Best known today for its network of dreamy beaches, plunging cliffs and slamming winter waves, between 1939 and 1973 PUNTA BORINQUEN was occupied by Ramey Air Force Base, home to B-52 bombers and hundreds of US airmen. Since closing, most of the base housing has been sold off to locals and ex-Federal employees, creating a slightly institutional-looking community that retains the layout and road system of the old base.

Along the jagged coast between Punta Borinquen and the city of AGUADILLA there are many enticing beaches. Playa Crash Boat is the best and most accessible, with a festive atmosphere on weekends and some decent surfing. Despite a spate of beautification projects along its seafront in recent years, downtown Aguadilla itself has a justly unglamorous and gritty reputation.

Some of the wildest waves can be found at Playa Surfers, a classic reef break rather than a beach, on the rugged northern side of the old base. Surfers is sometimes compared to the legendary break point at Lower Trestles (in California), with a long right and a short, hard-hitting left, but unless things are unusually fierce, it should be OK for beginners. To get here, drive behind Ramey Shopping Center and Faro Suites on 4th Street, turn right on Cliff Road and pass Surf Zone: where the road appears to end at a residential estate, turn left through the metal fence and follow the road downhill.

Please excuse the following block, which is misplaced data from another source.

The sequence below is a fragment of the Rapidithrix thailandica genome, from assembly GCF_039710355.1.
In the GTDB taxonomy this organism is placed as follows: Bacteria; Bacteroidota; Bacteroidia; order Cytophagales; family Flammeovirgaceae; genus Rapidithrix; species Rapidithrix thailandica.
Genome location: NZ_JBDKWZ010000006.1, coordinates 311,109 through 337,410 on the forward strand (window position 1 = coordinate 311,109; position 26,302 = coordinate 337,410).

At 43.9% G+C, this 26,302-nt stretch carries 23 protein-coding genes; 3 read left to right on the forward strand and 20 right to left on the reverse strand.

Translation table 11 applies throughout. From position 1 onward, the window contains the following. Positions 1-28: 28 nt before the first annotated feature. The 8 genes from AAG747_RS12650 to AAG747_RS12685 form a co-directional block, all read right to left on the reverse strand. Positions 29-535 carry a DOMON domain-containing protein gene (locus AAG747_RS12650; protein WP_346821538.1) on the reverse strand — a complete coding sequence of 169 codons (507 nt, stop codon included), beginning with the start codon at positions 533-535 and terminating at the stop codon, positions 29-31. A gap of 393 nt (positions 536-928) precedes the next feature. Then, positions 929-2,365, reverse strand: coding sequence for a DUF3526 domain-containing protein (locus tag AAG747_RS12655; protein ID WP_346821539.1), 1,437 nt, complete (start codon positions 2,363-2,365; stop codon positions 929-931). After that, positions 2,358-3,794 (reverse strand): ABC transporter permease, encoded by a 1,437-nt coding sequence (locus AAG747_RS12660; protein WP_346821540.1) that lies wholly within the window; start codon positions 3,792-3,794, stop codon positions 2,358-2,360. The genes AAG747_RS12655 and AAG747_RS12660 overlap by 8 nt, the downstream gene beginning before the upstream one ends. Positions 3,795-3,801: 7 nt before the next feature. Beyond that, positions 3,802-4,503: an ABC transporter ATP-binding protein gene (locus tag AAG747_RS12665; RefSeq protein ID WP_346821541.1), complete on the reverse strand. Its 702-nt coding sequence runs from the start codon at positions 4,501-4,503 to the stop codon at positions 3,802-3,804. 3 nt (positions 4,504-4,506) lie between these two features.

The secluded beaches that lie west of the base offer some of the best surf breaks on the island, as well as the chance to laze on usually empty swathes of sand. To get here, take the unmarked narrow lane that cuts across the golf course from PR-107, just beyond the turning for the club house and opposite the airport runway – this winds through bunkers and sombrero palms before dropping steeply through the cliffs to the shoreline. As you near the sea you’ll pass a small turn-off to Playa Borinquen, a soothing carpet of fine sand – the water is ideal for swimming in the summer. The main road continues along the coast for a short distance until it’s replaced by an extremely battered dirt track laced with potholes. The beach here is known as Playa Ponderosa, and you should be able to spot the remains of Las Ruinas del Viejo Faro Españo poking through the scrub – the old lighthouse was constructed in 1886 but flattened by the earthquake and tsunami of 1918. The two breaks offshore are known as Ruinas and the hard-to-forget Shithouse. More intrepid (or well-insured) drivers rattle a little further along to Playa Wilderness, a solid long right pro surf beach where groundswells of 7m are possible. At the end of the track lies the equally challenging Wishing Well break, just north of Playa Crash Boat – you’ll have to return to PR-107 to reach the latter, however.


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